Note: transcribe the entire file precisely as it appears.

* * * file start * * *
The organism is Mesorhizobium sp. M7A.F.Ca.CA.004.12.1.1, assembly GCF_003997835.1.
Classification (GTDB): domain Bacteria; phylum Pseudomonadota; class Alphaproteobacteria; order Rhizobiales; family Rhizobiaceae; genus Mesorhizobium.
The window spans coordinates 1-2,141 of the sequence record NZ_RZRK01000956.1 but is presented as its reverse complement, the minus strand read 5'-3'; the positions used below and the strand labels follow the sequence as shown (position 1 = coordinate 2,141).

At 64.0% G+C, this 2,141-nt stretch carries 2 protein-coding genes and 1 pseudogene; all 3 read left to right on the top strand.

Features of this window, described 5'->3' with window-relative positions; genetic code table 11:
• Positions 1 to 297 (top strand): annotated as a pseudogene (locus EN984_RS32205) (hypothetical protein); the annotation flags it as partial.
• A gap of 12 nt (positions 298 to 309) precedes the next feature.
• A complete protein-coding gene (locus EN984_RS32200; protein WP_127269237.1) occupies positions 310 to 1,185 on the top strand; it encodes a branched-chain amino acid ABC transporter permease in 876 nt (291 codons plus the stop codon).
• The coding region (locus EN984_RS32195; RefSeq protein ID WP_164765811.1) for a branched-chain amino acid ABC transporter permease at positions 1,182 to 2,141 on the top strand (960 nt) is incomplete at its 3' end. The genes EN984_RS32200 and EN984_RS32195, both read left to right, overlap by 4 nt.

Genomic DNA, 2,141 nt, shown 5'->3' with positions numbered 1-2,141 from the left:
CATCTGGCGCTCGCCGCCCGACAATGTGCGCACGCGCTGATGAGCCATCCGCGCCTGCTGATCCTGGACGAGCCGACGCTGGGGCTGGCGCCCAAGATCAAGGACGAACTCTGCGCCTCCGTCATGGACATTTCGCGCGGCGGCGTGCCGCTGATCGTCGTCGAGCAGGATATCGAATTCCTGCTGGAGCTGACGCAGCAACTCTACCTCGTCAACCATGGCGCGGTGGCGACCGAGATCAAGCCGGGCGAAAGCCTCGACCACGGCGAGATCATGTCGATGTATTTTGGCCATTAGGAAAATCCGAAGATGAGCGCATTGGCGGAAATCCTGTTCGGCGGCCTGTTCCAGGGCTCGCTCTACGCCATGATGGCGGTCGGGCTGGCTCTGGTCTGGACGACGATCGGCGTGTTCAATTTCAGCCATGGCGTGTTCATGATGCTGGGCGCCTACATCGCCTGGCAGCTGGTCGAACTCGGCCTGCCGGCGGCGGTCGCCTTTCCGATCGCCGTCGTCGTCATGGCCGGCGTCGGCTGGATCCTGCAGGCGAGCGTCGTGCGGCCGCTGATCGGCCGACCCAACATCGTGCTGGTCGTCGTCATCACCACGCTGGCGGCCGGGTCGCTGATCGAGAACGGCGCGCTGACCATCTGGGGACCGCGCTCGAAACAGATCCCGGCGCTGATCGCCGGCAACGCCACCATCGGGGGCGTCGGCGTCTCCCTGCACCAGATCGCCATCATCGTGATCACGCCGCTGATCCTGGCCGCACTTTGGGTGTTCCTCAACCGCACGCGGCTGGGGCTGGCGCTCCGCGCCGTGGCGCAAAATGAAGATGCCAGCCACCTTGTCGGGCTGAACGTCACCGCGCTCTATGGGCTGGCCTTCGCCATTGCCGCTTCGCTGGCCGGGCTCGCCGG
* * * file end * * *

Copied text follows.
The organism is Mesorhizobium sp. M7A.F.Ca.CA.004.12.1.1, assembly GCF_003997835.1.
Classification (GTDB): domain Bacteria; phylum Pseudomonadota; class Alphaproteobacteria; order Rhizobiales; family Rhizobiaceae; genus Mesorhizobium.
The window spans coordinates 1-2,141 of the sequence record NZ_RZRK01000956.1 but is presented as its reverse complement, the minus strand read 5'-3'; the positions used below and the strand labels follow the sequence as shown (position 1 = coordinate 2,141).

At 64.0% G+C, this 2,141-nt stretch carries 2 protein-coding genes and 1 pseudogene; all 3 read left to right on the top strand.

Features of this window, described 5'->3' with window-relative positions; genetic code table 11:
• Positions 1 to 297 (top strand): annotated as a pseudogene (locus EN984_RS32205) (hypothetical protein); the annotation flags it as partial.
• A gap of 12 nt (positions 298 to 309) precedes the next feature.
• A complete protein-coding gene (locus EN984_RS32200; protein WP_127269237.1) occupies positions 310 to 1,185 on the top strand; it encodes a branched-chain amino acid ABC transporter permease in 876 nt (291 codons plus the stop codon).
• The coding region (locus EN984_RS32195; RefSeq protein ID WP_164765811.1) for a branched-chain amino acid ABC transporter permease at positions 1,182 to 2,141 on the top strand (960 nt) is incomplete at its 3' end. The genes EN984_RS32200 and EN984_RS32195, both read left to right, overlap by 4 nt.

Genomic DNA, 2,141 nt, shown 5'->3' with positions numbered 1-2,141 from the left:
CATCTGGCGCTCGCCGCCCGACAATGTGCGCACGCGCTGATGAGCCATCCGCGCCTGCTGATCCTGGACGAGCCGACGCTGGGGCTGGCGCCCAAGATCAAGGACGAACTCTGCGCCTCCGTCATGGACATTTCGCGCGGCGGCGTGCCGCTGATCGTCGTCGAGCAGGATATCGAATTCCTGCTGGAGCTGACGCAGCAACTCTACCTCGTCAACCATGGCGCGGTGGCGACCGAGATCAAGCCGGGCGAAAGCCTCGACCACGGCGAGATCATGTCGATGTATTTTGGCCATTAGGAAAATCCGAAGATGAGCGCATTGGCGGAAATCCTGTTCGGCGGCCTGTTCCAGGGCTCGCTCTACGCCATGATGGCGGTCGGGCTGGCTCTGGTCTGGACGACGATCGGCGTGTTCAATTTCAGCCATGGCGTGTTCATGATGCTGGGCGCCTACATCGCCTGGCAGCTGGTCGAACTCGGCCTGCCGGCGGCGGTCGCCTTTCCGATCGCCGTCGTCGTCATGGCCGGCGTCGGCTGGATCCTGCAGGCGAGCGTCGTGCGGCCGCTGATCGGCCGACCCAACATCGTGCTGGTCGTCGTCATCACCACGCTGGCGGCCGGGTCGCTGATCGAGAACGGCGCGCTGACCATCTGGGGACCGCGCTCGAAACAGATCCCGGCGCTGATCGCCGGCAACGCCACCATCGGGGGCGTCGGCGTCTCCCTGCACCAGATCGCCATCATCGTGATCACGCCGCTGATCCTGGCCGCACTTTGGGTGTTCCTCAACCGCACGCGGCTGGGGCTGGCGCTCCGCGCCGTGGCGCAAAATGAAGATGCCAGCCACCTTGTCGGGCTGAACGTCACCGCGCTCTATGGGCTGGCCTTCGCCATTGCCGCTTCGCTGGCCGGGCTCGCCGG